Three lines deep.
October 22, 2017 by Katie Raynolds in Coverage, News, Recap with 0 comments
Ultiworld’s reporting on the Women’s division of the 2017 National Championships is presented by VC Ultimate as part of their year-long support of our women’s coverage. All opinions are those of the authors. Please support the brands that make Ultiworld possible and shop at VC Ultimate!
A 4-0 deficit isn’t what Denver Molly Brown had in mind when they cleated up in the Lakewood Ranch stadium this afternoon. Yet as the wind swept across the field, that’s the reality they faced. Denver’s normal break throws and insides weren’t flying like they should. Perhaps it was nerves. Perhaps it was the wide marks of Brute Squad’s Angela Zhu and Julianna Werffeli. But the game wasn’t going as planned.
The full drama of Brute Squad’s victory over Molly Brown for a third year in a row is tough to capture (but we tried to here), but a brief series in the first half perfectly captured why the Denver team couldn’t prevent Boston from winning once more. Late in the first half, Molly Brown broke once, but they couldn’t turn one break into two.
Denver’s defensive line has changed throughout the season as they lost stars like Hannah Leathers to injury, but with firepower like Jesse Shofner, Manuela Cardenas, and Lisa Pitcaithley on their kill line, they’ve been able to generate plays and churn to convert. Brute Squad – their perennial semifinal rival – would be a much bigger challenge.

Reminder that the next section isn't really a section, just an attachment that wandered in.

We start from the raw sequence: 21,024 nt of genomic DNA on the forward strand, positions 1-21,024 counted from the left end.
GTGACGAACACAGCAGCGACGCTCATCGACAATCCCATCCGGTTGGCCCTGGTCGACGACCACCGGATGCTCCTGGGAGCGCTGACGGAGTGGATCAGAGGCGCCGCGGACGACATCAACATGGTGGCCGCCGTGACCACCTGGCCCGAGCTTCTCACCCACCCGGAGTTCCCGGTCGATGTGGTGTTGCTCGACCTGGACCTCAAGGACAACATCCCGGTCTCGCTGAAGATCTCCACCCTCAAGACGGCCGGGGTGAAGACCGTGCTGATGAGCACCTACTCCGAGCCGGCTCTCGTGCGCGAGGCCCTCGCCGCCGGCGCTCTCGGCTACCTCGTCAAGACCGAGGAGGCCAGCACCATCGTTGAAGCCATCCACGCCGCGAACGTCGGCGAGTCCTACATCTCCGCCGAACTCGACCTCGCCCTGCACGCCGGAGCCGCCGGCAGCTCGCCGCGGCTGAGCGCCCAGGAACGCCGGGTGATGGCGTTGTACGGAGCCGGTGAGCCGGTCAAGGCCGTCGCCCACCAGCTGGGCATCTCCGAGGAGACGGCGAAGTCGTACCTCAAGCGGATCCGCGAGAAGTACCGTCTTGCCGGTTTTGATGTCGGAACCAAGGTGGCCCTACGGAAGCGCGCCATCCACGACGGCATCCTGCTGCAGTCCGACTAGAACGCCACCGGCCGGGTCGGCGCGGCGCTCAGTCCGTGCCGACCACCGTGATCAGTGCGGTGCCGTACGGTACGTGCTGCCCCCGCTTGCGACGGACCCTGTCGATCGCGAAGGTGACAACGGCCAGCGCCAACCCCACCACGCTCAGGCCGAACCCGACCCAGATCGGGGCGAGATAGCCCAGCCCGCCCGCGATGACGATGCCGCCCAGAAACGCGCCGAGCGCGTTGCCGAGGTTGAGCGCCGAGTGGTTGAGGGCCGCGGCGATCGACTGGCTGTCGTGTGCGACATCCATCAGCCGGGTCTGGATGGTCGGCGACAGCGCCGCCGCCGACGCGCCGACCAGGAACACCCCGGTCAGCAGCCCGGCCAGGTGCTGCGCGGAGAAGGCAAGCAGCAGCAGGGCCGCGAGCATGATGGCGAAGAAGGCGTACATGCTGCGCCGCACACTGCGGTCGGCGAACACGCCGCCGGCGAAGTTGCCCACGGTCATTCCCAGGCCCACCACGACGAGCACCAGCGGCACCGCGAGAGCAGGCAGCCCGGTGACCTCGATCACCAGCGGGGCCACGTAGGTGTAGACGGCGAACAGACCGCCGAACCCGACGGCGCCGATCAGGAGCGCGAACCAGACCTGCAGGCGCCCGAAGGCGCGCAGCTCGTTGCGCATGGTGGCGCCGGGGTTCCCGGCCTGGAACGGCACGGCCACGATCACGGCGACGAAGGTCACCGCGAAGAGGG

Denver would break again after Brute Squad’s hold, but they couldn’t build momentum against Brute Squad’s various offensive lines. The pattern would hold for the rest of the game: Molly Brown would break twice more in the second half, but even when they beat one Brute Squad line, the other would trot out on the field.
“They do a pretty good job of switching their offensive lines every time, so they don’t get broken multiple times in a row,” said Molly Brown captain Claire Chastain after the game. “I kinda like that. So it’s hard to get momentum when you’re facing a new opponent. That line’s not frazzled, they know what to do, so it’s a whole new mental game.”
Brute Squad’s depth allowed them to run three separate lines throughout the game, so Denver never faced the same matchups two points in a row. Typically, Brute Squad deployed Callahan winner Angela Zhu, Caitlyn Lee, Kami Groom, Lauren Sadler, Cassie Wong, and Caitlin O’Connell when they were headed downwind. Going upwind, Claudia Tajima, Liên Hoffmann, Becky Malinowski, Becca Ludford, Tulsa Douglas, Emily Baecher, and Elana Schwam executed with tight windows and high pressure.
“We have a lot of players that can play at most every other point, but usually every third point,” said Brute Squad coach Ariel Jackson after the game. “I don’t think there are a lot of teams that can do that so that really gives us an advantage. I would have liked to press that advantage a bit more this game, but Molly Brown did a good job of punching back.”
Molly Brown also set an upwind and downwind line, and while their upwind line could generate turns and grind into the high endzone, their downwind line couldn’t contain Tajima’s firepower or Hoffmann’s speed – even when they set Manuela Cardenas on her.
“We kind of relied on a certain line to get us going upwind, then we needed that same firepower to get us down,” said Chastain. Molly Brown got blocks out of Brute Squad – and often Brute Squad gave them the disc – but they struggled in the wind, and their strongest receivers weren’t winning enough 50/50 shots.
There were myriad factors contributing to Brute Squad’s win as well as Molly Brown’s loss. Yet Brute Squad’s ability to execute with completely different lines hampered Denver’s attempts to stymie their flow, and it made Brute Squad a mentally tougher team.
They’ll try to throw each of these lines at Fury tomorrow during the Championship final.